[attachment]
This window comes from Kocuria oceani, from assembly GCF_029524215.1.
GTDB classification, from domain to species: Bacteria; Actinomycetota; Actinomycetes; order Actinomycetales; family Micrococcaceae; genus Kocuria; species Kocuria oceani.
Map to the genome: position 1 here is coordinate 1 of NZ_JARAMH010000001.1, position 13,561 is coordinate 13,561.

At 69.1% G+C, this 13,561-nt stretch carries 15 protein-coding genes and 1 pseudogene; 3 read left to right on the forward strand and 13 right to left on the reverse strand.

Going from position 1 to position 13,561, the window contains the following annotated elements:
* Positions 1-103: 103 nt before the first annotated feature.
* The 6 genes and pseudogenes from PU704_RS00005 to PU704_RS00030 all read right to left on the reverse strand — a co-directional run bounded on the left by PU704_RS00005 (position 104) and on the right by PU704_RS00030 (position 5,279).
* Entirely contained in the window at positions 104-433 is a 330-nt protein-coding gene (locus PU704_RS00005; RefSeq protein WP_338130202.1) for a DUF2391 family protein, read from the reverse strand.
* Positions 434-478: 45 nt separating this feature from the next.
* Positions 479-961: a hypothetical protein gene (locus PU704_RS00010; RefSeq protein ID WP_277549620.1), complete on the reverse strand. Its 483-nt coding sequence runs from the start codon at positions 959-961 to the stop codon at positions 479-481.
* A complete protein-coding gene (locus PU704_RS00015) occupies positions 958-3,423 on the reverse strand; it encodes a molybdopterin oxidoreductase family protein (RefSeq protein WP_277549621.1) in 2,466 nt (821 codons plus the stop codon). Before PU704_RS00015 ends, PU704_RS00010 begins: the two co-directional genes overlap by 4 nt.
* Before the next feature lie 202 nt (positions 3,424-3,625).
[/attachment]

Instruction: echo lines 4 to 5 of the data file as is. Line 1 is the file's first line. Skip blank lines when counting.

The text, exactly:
At 69.1% G+C, this 13,561-nt stretch carries 15 protein-coding genes and 1 pseudogene; 3 read left to right on the forward strand and 13 right to left on the reverse strand.

Going from position 1 to position 13,561, the window contains the following annotated elements: